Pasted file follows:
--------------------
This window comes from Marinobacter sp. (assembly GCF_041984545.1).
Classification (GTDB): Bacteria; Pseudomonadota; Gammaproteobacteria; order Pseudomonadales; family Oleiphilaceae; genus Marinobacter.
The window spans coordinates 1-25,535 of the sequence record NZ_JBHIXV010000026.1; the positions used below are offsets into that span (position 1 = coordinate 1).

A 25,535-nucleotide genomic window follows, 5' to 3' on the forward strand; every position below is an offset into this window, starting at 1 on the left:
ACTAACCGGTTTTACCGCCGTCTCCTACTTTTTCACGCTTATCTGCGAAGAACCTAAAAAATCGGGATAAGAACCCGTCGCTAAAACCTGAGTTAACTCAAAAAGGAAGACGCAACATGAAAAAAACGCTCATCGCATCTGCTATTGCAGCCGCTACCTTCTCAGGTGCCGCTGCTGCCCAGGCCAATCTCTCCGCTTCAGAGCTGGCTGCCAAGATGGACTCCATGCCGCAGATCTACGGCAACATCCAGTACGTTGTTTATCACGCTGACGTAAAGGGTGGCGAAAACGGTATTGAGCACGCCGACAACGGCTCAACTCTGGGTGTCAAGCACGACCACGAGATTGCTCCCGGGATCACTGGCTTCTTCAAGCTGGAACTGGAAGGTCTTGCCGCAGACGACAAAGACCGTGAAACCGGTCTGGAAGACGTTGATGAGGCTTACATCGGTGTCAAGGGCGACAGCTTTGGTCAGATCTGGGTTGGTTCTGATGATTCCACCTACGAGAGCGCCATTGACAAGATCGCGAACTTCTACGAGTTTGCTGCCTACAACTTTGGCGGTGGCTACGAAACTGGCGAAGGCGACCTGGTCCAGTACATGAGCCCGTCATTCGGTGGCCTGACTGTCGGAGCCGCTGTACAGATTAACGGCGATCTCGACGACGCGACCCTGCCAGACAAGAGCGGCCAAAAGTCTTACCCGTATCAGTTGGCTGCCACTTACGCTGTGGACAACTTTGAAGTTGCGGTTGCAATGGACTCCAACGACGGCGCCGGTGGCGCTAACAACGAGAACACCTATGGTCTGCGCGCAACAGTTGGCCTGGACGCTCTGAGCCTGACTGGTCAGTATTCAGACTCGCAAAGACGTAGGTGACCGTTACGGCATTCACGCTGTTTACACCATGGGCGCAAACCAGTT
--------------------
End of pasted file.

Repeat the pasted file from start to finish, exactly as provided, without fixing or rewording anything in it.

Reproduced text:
This window comes from Marinobacter sp. (assembly GCF_041984545.1).
Classification (GTDB): Bacteria; Pseudomonadota; Gammaproteobacteria; order Pseudomonadales; family Oleiphilaceae; genus Marinobacter.
The window spans coordinates 1-25,535 of the sequence record NZ_JBHIXV010000026.1; the positions used below are offsets into that span (position 1 = coordinate 1).

A 25,535-nucleotide genomic window follows, 5' to 3' on the forward strand; every position below is an offset into this window, starting at 1 on the left:
ACTAACCGGTTTTACCGCCGTCTCCTACTTTTTCACGCTTATCTGCGAAGAACCTAAAAAATCGGGATAAGAACCCGTCGCTAAAACCTGAGTTAACTCAAAAAGGAAGACGCAACATGAAAAAAACGCTCATCGCATCTGCTATTGCAGCCGCTACCTTCTCAGGTGCCGCTGCTGCCCAGGCCAATCTCTCCGCTTCAGAGCTGGCTGCCAAGATGGACTCCATGCCGCAGATCTACGGCAACATCCAGTACGTTGTTTATCACGCTGACGTAAAGGGTGGCGAAAACGGTATTGAGCACGCCGACAACGGCTCAACTCTGGGTGTCAAGCACGACCACGAGATTGCTCCCGGGATCACTGGCTTCTTCAAGCTGGAACTGGAAGGTCTTGCCGCAGACGACAAAGACCGTGAAACCGGTCTGGAAGACGTTGATGAGGCTTACATCGGTGTCAAGGGCGACAGCTTTGGTCAGATCTGGGTTGGTTCTGATGATTCCACCTACGAGAGCGCCATTGACAAGATCGCGAACTTCTACGAGTTTGCTGCCTACAACTTTGGCGGTGGCTACGAAACTGGCGAAGGCGACCTGGTCCAGTACATGAGCCCGTCATTCGGTGGCCTGACTGTCGGAGCCGCTGTACAGATTAACGGCGATCTCGACGACGCGACCCTGCCAGACAAGAGCGGCCAAAAGTCTTACCCGTATCAGTTGGCTGCCACTTACGCTGTGGACAACTTTGAAGTTGCGGTTGCAATGGACTCCAACGACGGCGCCGGTGGCGCTAACAACGAGAACACCTATGGTCTGCGCGCAACAGTTGGCCTGGACGCTCTGAGCCTGACTGGTCAGTATTCAGACTCGCAAAGACGTAGGTGACCGTTACGGCATTCACGCTGTTTACACCATGGGCGCAAACCAGTT